That may be what the attackers want. Juan Cole, a professor at the University of Michigan, wrote on his blog, Informed Comment, that one higher-order goal of the attacks could have been “sharpening the contradictions” between Muslim and non-Muslim groups in France. Turning the discussion of these specific attacks — or even a discussion about Islamic extremism at large — into one of whether or not the Islamic faith is responsible for violence more generally can risk doing that as well. Asserting that Islam is unique in its ability to radicalize risks claiming the totality of the world’s Muslims are represented by an ideology that they have nothing to do with. In placing the blame for fringe beliefs on some inherent vulnerability within the entire faith, it risks overlooking the root causes of terrorism while providing rationale for discrimination.
On the flip side, claiming that Islam or any other creed has nothing to do with terrorism risks ignoring why religion is used as a justification for violence. Seemingly religiously motivated conflicts can be found worldwide, from sectarian violence in Iraq and Syria, to Christian militias in the Central Africa Republic, and to “sword-wielding Buddhist mobs” in Burma.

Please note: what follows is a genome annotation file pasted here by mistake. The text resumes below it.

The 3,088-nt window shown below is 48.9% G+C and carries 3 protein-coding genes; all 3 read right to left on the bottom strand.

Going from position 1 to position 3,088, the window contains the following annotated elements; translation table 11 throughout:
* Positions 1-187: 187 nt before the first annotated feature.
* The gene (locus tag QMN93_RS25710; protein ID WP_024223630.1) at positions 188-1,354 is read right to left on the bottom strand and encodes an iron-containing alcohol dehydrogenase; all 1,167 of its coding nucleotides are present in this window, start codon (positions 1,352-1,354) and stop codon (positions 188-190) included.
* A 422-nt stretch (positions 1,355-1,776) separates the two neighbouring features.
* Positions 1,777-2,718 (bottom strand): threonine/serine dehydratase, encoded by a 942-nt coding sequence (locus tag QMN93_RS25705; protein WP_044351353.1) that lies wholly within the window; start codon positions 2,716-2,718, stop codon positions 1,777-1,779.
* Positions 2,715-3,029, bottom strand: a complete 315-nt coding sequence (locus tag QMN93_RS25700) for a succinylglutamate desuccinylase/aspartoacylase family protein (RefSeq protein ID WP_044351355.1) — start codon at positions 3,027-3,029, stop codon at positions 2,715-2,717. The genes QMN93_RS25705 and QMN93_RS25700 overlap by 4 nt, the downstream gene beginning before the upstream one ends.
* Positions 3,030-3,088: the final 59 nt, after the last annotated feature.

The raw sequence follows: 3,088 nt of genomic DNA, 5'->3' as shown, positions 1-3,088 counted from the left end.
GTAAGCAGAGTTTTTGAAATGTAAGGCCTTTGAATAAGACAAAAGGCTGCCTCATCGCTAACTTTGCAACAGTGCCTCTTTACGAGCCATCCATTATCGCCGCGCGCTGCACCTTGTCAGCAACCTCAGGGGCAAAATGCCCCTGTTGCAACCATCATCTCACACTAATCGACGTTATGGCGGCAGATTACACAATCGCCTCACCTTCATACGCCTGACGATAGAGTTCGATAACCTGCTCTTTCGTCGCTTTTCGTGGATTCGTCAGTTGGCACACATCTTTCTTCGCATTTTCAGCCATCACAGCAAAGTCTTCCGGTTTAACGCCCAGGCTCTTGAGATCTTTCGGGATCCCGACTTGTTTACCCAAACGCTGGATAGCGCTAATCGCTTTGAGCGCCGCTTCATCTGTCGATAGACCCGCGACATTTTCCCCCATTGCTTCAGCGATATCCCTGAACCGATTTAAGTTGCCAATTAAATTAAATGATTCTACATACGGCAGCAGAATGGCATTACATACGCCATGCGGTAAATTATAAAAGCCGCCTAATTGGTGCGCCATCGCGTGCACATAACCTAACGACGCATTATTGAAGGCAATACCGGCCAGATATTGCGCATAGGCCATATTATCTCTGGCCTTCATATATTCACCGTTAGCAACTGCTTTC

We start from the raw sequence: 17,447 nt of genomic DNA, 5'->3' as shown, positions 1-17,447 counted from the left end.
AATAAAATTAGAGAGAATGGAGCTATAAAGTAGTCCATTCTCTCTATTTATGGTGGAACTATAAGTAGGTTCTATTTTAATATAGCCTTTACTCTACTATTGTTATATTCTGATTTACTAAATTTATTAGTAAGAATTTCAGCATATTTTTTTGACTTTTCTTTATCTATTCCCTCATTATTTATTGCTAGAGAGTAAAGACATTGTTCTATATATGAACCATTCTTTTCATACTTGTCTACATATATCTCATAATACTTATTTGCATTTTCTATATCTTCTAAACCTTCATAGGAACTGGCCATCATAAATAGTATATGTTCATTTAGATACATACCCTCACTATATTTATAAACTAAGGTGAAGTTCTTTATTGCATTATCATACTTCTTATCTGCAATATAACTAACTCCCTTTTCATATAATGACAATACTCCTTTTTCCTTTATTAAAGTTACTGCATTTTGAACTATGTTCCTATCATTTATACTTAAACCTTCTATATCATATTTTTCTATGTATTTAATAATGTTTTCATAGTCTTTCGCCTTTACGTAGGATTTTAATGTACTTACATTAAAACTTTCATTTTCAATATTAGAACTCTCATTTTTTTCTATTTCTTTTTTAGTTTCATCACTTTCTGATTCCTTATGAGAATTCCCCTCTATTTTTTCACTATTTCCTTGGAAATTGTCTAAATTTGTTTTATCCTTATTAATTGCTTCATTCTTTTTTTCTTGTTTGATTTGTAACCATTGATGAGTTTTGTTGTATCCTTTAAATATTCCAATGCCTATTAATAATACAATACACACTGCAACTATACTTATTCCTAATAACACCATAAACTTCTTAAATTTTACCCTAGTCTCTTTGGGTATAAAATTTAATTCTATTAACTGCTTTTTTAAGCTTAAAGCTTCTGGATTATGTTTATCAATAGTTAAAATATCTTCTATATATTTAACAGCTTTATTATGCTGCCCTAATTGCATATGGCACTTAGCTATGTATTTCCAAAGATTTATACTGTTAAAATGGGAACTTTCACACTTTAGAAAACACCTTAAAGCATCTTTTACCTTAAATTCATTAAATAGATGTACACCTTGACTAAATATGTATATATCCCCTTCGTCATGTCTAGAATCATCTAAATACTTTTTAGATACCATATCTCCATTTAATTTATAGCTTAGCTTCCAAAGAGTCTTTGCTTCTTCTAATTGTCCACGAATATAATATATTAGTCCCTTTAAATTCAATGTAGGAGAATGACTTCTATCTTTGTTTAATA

In many ways, treating religion as a separate sphere of human activity is a predominantly Western — not to mention relatively modern — ideal. In most regions of the world, as well as throughout most of Western history, “There was … no coherent way to divide religious causes from social causes,” wrote religious scholar Karen Armstrong in The Guardian. “People were fighting for different visions of society, but they would not, and could not, have distinguished between religious and temporal factors in these conflicts.” Writing off religion’s roll in any given conflict would impossible.
Furthermore, ignoring religion’s role in radicalization means we’re not attending to the needs of those who are most at risk of joining extremist groups. Grasping for any compelling existential narrative that comes your way can be a cry for help — a sign that some deep-seated needs aren’t met. Ignoring that cry means we’re simply not listening.